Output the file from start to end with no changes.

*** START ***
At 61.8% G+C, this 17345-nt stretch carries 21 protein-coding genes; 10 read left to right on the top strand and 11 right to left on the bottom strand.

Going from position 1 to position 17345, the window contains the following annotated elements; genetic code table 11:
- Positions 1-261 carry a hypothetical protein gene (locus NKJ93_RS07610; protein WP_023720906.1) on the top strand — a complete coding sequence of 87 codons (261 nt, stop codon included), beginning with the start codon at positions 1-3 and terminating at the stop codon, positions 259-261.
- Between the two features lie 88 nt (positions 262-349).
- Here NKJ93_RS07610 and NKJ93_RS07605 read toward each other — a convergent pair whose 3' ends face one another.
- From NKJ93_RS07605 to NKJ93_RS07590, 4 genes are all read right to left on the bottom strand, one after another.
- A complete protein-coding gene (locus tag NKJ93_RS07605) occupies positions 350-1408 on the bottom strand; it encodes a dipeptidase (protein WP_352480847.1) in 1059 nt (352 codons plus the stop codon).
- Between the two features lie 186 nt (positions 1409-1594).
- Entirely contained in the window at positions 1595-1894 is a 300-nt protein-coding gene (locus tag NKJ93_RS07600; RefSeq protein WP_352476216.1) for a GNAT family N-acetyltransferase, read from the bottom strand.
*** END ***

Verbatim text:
At 61.8% G+C, this 17345-nt stretch carries 21 protein-coding genes; 10 read left to right on the top strand and 11 right to left on the bottom strand.

Going from position 1 to position 17345, the window contains the following annotated elements; genetic code table 11:
- Positions 1-261 carry a hypothetical protein gene (locus NKJ93_RS07610; protein WP_023720906.1) on the top strand — a complete coding sequence of 87 codons (261 nt, stop codon included), beginning with the start codon at positions 1-3 and terminating at the stop codon, positions 259-261.
- Between the two features lie 88 nt (positions 262-349).
- Here NKJ93_RS07610 and NKJ93_RS07605 read toward each other — a convergent pair whose 3' ends face one another.
- From NKJ93_RS07605 to NKJ93_RS07590, 4 genes are all read right to left on the bottom strand, one after another.
- A complete protein-coding gene (locus tag NKJ93_RS07605) occupies positions 350-1408 on the bottom strand; it encodes a dipeptidase (protein WP_352480847.1) in 1059 nt (352 codons plus the stop codon).
- Between the two features lie 186 nt (positions 1409-1594).
- Entirely contained in the window at positions 1595-1894 is a 300-nt protein-coding gene (locus tag NKJ93_RS07600; RefSeq protein WP_352476216.1) for a GNAT family N-acetyltransferase, read from the bottom strand.